Remember Your Loved Ones

Memorials Every Day: Simple Ways to Remember Your Loved Ones

On Memorial Day we remember those who died serving our country. Here are some simple things you can do to remember your loved ones year round.

Remember Your Loved Ones

Memorial Day is a wonderful opportunity for us to honor the service and sacrifice of our fallen heroes each year.

Our family, like so many in America, has close ties to the military. Bob served in the Navy, as did his brothers and their father and grandfather before them. My dad was in the Marines. We are blessed in that we have not lost a loved one while they were serving, but we hold deep respect and gratitude for those who did.

The practice of honoring those men and women on Memorial Day also makes me think about how we memorialize anyone we have lost.

In many cultures, there are regular rituals or traditions to commemorate all those who have gone before.

Originating in Mexico and celebrated in many Latin countries, Dia De Los Muertos, or “Day of the Dead,” is a time for families to come together to honor their ancestors.

The Japanese festival called Obon is celebrated in August each year. It is a three-day event during which services are held to honor relatives and ancestors.

In China, the Qing Ming Festival takes place on the fifteenth day after the spring equinox each year. Families remember and honor the deceased during the festival.

You remember your loved ones any time you bring them to mind.

Americans may not have a designated day to memorialize our civilian loved ones, but certain days (like a birthdate, an anniversary, or the date they passed away) will naturally remind us of them. It’s good to remember them on those days, but here are three simple ways to keep their memory alive all year round.

1. Talk about your loved one.

This seems like a given, but sometimes we hold our grief – and our memories – inside without realizing it.

My mother passed away when our oldest child was a baby, and my dad died when all of our children were still very young. It was many years later before I realized that I never really talked about them much to my kids. That makes me sad, because they don’t have a clear picture of who their Grandma Connie and Grandpa Tom were.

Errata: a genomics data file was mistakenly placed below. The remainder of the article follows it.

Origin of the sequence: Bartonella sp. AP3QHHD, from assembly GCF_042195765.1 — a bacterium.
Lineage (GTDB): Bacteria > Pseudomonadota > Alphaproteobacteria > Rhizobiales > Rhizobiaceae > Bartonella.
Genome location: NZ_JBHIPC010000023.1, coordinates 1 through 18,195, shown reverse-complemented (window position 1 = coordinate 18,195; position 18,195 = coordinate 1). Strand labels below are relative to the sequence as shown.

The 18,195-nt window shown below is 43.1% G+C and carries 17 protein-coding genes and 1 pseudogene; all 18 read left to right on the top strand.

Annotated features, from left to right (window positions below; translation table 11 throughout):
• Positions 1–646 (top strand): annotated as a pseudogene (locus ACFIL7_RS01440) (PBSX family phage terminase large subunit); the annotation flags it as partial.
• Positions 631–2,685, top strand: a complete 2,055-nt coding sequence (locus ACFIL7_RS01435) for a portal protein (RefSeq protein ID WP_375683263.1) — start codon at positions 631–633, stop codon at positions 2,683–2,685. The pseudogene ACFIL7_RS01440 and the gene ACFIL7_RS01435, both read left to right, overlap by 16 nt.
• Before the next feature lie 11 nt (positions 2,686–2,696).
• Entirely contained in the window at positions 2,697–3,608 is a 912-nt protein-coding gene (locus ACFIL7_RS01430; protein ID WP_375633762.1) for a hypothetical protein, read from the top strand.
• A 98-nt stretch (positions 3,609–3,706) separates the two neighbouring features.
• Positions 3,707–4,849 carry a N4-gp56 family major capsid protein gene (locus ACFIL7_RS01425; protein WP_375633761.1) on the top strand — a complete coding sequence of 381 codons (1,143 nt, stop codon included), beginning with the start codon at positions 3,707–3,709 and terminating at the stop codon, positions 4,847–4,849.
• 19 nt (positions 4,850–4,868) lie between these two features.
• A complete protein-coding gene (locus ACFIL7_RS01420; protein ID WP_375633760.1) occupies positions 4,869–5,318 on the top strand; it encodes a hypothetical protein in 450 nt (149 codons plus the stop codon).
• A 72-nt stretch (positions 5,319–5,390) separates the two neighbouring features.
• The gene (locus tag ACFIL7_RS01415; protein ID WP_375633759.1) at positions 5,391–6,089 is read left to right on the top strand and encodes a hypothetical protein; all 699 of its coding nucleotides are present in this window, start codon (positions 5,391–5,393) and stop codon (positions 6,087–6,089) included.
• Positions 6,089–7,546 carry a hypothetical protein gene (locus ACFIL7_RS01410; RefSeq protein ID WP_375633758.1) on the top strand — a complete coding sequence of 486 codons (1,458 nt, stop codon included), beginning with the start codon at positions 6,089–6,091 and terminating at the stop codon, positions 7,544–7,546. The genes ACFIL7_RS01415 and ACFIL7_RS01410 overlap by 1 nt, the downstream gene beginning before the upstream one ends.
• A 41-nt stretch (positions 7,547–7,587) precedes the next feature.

• Whenever you think of your loved one, say what you’re thinking out loud. If it’s a memory, share it with someone. If you’re just missing that person, tell someone about what you’re missing.
  • Acknowledge those special days (like their birthday, a holiday, Mother’s/Father’s/Grandparent’s Day, the anniversary of their death, etc.), and use the occasion to talk about who they were and why you loved them.
  • Talk to others who knew and loved them and share your happy or funny memories. Have a good laugh if you can.

You may want to make it a practice to talk about your loved one more often, even if it seems painful at first.

2. Keep some mementos where you will see them often.

I don’t have very many things that belonged to my loved ones who have passed. The pieces I do have are in a prominent place in my home or I them use often.

Remember your loved one with mementos

My father loved woodworking. I think the only thing I have left from him is a child-sized, wooden rocking chair he made that my mother painted using a rosemaling pattern. The rocking chair currently occupies the corner of our bedroom next to my nightstand where I see it every day.

I have a few things of my mother’s, including her silver set. For several years I used it as my everyday silverware. It’s since been put back in it’s case, but I still use it frequently for holidays or special occasions. Another piece I cherish is a small Capodimante box that she kept on her dresser. It’s not in the greatest shape, but it reminds me of her whenever I see it.

Think about whether you might have something from your loved one to display. If you don’t have anything that belonged to them personally, is there something you could buy to remind you of them?

If you have pictures of your loved one, you could make a small photo album to keep close at hand. Digital photos can be made into a book using a site like Shutterfly. Or make a framed collage you can display where you’ll see it often.

3. Do things your loved one liked to do.

You can remember your loved ones when you engage in doing things they loved to do. I have recently started baking sourdough bread. Sourdough bakers often name their starter, since it’s a living thing that you will keep for years. I named mine Gladys in honor of my grandmother who loved to bake and often baked bread. Now every time I make a loaf, I’m reminded of my Grandma Glady.

Remember your loved ones favorite activities

Similarly, my father was an avid gardener and loved growing tomatoes. After he passed, my sister placed a tomato plant on his grave in the spring. Bob and I took up vegetable gardening last year, and I often think of my dad when I’m out working in our garden.

My brother-in-law who passed away several years ago used to love the Caramel Cashew Sundae at Culver’s. We were excited to learn there is a new Culver’s restaurant being built not far from us. I’m sure we’ll occasionally treat ourselves to a Caramel Cashew Sundae, and when we do, we’ll always think of Rocky.

When we do these simple things to remember our loved ones, they live on in our hearts and through our memories all year round.

Are there special things you have done to remember your loved ones? Share them in the comments.

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